“When the state of Illinois abolished the death penalty, the bill allocated money for support services for homicide victims’ families,” Bishop-Jenkins says. “That was three years ago. We are hoping something will get off the ground.”

Last month was the deadline for the Illinois Criminal Justice Information Authority to accept proposals from groups hoping to win a grant to offer supportive services to family members of homicide victims. One applicant will be awarded funding.

Bishop-Jenkins says IllinoisVictims.org is one of several organizations which is part of a larger proposal that’s been submitted by Chicago Citizens for Change, another group that works with the loved ones of homicide victims.

“We feel compelled to leap into action to stop this craziness,” Bishop-Jenkins says.

While she declined to share details about the group’s application, she said her husband’s book was included in the proposal.

Bill Jenkins decided to write What to do When the Police Leave: A Guide to the First Days of Traumatic Loss after he couldn’t find any books to help him grieve his son’s murder.

The book provides an 11-step checklist that offers guidance on everything – from how to plan a quick funeral to talking to children. If state officials select Chicago Citizens for Change, Jenkins’ book would be given to every family who loses a loved one to homicide.

“After the police and the pastor leave … at some point they have to go home and your family is left with a murdered person,” Bishop-Jenkins says. “This book helps you deal with that.”

Another way some family members deal with their loved one’s murder is turning to local law-enforcement agencies for help.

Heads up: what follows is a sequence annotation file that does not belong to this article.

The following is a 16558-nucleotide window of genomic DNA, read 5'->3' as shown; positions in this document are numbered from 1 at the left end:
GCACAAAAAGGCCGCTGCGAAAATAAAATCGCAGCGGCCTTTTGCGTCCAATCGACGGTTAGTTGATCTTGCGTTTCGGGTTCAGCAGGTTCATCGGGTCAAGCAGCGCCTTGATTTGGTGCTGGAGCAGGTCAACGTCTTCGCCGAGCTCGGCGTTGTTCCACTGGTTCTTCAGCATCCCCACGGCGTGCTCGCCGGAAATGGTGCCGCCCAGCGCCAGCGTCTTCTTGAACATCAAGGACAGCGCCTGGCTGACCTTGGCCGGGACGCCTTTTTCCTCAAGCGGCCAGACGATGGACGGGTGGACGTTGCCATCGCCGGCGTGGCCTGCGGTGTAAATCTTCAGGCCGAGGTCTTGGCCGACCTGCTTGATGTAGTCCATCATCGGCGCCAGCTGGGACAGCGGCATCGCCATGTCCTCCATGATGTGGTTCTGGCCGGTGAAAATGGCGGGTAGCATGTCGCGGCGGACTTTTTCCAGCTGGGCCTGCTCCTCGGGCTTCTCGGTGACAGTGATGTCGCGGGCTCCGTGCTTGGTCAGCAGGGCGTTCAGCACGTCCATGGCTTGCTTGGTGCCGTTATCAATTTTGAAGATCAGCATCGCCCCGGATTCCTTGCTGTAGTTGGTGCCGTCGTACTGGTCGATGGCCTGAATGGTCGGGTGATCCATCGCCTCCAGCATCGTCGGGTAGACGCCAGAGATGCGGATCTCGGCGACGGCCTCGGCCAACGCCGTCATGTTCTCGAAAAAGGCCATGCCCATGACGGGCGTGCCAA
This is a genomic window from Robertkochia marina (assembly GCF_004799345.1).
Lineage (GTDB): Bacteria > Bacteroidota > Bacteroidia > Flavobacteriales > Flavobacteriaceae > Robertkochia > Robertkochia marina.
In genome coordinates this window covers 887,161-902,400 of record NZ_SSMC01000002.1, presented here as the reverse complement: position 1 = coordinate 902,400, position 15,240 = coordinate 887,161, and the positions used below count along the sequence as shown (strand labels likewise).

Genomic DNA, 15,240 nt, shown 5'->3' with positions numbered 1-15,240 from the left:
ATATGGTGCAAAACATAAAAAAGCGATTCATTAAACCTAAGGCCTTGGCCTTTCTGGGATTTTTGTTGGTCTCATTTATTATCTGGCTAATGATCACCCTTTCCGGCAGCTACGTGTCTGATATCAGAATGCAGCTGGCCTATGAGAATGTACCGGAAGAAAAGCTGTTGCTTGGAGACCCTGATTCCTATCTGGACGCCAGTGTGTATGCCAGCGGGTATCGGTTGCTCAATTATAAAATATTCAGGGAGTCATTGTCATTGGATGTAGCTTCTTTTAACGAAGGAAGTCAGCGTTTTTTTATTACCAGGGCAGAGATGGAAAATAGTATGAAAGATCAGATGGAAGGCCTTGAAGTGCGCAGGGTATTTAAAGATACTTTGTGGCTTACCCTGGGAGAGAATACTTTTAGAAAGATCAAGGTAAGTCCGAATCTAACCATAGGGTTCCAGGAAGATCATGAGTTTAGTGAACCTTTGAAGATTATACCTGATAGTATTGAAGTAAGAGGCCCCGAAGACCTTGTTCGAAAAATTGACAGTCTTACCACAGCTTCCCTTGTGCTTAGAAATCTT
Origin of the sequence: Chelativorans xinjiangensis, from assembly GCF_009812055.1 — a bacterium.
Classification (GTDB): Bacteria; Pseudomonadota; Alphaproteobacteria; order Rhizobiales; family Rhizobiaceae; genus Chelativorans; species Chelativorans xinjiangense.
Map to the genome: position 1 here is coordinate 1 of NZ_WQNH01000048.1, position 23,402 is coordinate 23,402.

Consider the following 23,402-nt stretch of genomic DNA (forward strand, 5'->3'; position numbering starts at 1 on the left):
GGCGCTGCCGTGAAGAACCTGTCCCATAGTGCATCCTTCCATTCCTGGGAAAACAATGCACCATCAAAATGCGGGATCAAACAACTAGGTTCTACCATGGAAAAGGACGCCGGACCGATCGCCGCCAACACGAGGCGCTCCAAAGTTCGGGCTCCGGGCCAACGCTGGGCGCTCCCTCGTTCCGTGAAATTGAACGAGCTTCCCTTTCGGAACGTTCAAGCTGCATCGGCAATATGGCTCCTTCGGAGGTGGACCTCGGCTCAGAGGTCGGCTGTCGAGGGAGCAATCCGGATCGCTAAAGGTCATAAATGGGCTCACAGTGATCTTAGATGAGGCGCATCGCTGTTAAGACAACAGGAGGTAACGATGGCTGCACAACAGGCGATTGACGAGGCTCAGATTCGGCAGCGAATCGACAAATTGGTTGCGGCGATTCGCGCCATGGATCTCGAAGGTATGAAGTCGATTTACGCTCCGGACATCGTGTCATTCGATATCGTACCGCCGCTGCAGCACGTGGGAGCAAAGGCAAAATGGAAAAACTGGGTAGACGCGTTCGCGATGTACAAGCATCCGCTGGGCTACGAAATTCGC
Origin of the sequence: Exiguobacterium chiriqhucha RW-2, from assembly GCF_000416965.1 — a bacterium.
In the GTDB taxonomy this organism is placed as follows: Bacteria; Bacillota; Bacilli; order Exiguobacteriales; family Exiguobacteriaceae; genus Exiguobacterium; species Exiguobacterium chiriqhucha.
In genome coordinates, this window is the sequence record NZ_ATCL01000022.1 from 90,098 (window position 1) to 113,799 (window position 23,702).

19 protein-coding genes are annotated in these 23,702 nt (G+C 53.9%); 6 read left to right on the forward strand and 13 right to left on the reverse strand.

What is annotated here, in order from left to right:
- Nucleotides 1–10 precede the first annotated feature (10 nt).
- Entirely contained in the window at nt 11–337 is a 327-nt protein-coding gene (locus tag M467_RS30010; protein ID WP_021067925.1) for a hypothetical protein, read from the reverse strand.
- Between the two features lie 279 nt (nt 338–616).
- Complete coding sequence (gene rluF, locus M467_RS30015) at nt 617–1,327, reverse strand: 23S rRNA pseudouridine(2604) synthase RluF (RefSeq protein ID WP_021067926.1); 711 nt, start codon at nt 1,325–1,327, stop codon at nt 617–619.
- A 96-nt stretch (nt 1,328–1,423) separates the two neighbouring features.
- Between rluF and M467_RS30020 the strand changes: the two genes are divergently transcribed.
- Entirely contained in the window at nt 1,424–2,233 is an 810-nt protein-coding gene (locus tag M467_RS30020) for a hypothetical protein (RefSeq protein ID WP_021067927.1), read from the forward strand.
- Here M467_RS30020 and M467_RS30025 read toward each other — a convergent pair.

Each of the Chicago Police Department’s districts has a court advocacy group designed to provide community support to victims’ families throughout the often-lengthy court process.

Allen Hayduk, who leads the court advocacy program for the 9th District, says the program used to be vigorously supported but has run out of funding.

“It’s kind of falling down a little bit,” Hayduk says. “It used to be run better. We run it ourselves now and don’t get paid. I even pay for my own paper to make flyers.”

Hayduk says he volunteers in the hopes of preventing more violence, and he and other volunteers have had to request help from local churches to buy supplies.

“We aren’t going to just give up,” he says.

And grieving relatives, like Donna Howard won’t give up either.

A few weeks back, the day before Mother’s Day, Howard posted a picture of her and her son, Delvonta, on her Facebook page: “…I’M STILL FIGHTING . . .  FOR YOU AND I THINK I’M DOING GOOD SO JUST TO LET YOU KNOW THAT YOU CAN R.I.P . . .  LOVE YOUR MOTHER DONNA.”

This story is part of a week-long series about homicides in Chicago. ChicagoTalks, a news outlet operated by Columbia College’s Journalism Department, undertook a semester-long investigation of the topic funded with a grant from The Chicago Community Trust. ChicagoTalks is publishing additional stories throughout the week. If you have questions or comments, please e-mail project editor Suzanne McBride at smcbride@colum.edu.

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Posted by on June 6, 2013. Filed under Crime, Editor's Choice, Forgotten Dead, Special Series. You can follow any responses to this entry through the RSS 2.0. Both comments and pings are currently closed.